Temple University offers a lot more than intellectual enlightenment and heightened career potential. It offers you, the student, a chance to meet people you might never otherwise meet–people different from you. Sure, it sounds obvious, but wherever you are from, ask yourself if you truly benefit from diversity initiatives.
Appreciating diversity is achieved through small but important steps, the first of which you have already made. By attending Temple University, you have, in effect, declared the importance of surrounding yourself with people from varying cultural backgrounds. The remaining steps include learning tolerance and understanding.
The definition of diversity, according to the University of Maryland’s Diversity Dictionary, is “A situation that includes representation of multiple (ideally all) groups within a prescribed environment, such as a university or a workplace. This word most commonly refers to differences between cultural groups, although it is also used to describe differences within cultural groups, e.g. diversity within the Asian-American culture includes Korean Americans and Japanese Americans. An emphasis on accepting and respecting cultural differences by recognizing that no one culture is intrinsically superior to another underlies the current usage of the term.”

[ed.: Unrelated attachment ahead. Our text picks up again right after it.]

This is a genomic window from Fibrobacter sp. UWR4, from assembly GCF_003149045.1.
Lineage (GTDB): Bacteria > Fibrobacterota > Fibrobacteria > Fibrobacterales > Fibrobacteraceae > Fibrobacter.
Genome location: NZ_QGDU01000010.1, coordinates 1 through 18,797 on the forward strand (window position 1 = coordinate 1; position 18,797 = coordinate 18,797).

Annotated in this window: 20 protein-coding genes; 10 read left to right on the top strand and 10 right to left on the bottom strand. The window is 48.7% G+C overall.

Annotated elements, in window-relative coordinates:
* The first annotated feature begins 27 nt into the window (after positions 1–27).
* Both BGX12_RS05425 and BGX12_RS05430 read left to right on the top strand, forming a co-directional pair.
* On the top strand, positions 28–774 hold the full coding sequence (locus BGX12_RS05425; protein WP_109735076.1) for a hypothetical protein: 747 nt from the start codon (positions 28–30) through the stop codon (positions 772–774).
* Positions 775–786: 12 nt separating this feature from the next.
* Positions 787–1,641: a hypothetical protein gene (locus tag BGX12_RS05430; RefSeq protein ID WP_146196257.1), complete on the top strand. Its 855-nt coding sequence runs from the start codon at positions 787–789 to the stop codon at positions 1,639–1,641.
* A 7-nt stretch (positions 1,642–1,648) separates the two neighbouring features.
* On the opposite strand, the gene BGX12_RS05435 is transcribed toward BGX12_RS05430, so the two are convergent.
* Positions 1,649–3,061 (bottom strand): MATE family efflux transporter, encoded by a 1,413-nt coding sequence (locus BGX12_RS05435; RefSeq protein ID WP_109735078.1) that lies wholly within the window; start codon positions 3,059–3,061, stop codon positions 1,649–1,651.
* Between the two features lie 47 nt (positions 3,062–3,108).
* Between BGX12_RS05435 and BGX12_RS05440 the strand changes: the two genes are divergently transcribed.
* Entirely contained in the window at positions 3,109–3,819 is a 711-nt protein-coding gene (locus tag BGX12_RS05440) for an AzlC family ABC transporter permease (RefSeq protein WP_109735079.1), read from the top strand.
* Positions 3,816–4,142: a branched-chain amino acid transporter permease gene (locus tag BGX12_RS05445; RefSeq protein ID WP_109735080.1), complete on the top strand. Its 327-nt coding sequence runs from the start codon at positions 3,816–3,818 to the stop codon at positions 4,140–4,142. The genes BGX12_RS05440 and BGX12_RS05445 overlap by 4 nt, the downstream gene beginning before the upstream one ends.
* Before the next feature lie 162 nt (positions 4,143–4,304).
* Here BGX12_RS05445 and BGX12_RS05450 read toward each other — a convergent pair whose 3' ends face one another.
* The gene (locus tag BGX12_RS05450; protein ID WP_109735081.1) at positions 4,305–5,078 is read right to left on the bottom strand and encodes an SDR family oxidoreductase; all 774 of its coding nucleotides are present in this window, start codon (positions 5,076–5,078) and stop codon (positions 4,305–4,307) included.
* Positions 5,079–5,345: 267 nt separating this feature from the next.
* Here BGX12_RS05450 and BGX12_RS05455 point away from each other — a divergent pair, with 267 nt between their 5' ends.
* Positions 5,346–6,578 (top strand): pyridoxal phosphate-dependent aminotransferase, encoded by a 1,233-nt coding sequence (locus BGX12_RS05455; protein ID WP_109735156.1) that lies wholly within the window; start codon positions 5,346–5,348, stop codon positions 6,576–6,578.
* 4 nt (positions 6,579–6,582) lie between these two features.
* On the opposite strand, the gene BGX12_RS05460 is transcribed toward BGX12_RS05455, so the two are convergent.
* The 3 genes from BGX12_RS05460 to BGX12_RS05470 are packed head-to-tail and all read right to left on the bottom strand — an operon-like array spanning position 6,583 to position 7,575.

Sitting in the computer labs or dining halls around campus, you are likely to see people “sticking with” those who look like them. These people may not be racist, but forming cultural cliques can be alienating and regressive.
A race course is required of all students, but are we any less ignorant of each other’s cultures? When it comes to relations among people of different backgrounds, the barriers can be tough to overcome. How much can one class really teach about tolerance and understanding?
University- and student-run programs help people from all walks of life have a rewarding college experience. Temple uses its Intensive English Language Program to give international students, from Ghana to Ecuador, the opportunity to experience our culture. But is it enough?
Cultural-specific groups, of which there are many on campus, help students maintain an identity, but these clubs should make an active effort to introduce their cultures to the uninitiated. On the opposite end of the spectrum, the unfamiliar must recognize the invitation and take advantage of the knowledge that awaits them.
Diversity is not only about race. For example, acceptance of our gay and lesbian population should be much higher for a “free-thinking” school like Temple.
Open your heart and mind. If this is difficult, start simply. Learn how to pronounce your classmates’ names. Ask about their traditions and beliefs, like holiday celebrations or religion.
Learning shouldn’t stop in the classroom. We are the students of each other’s experiences. America, like our student body, is a mixture of many different cultures. The more initiative you take today, the greater chance at achieving a more harmonious, exciting world tomorrow.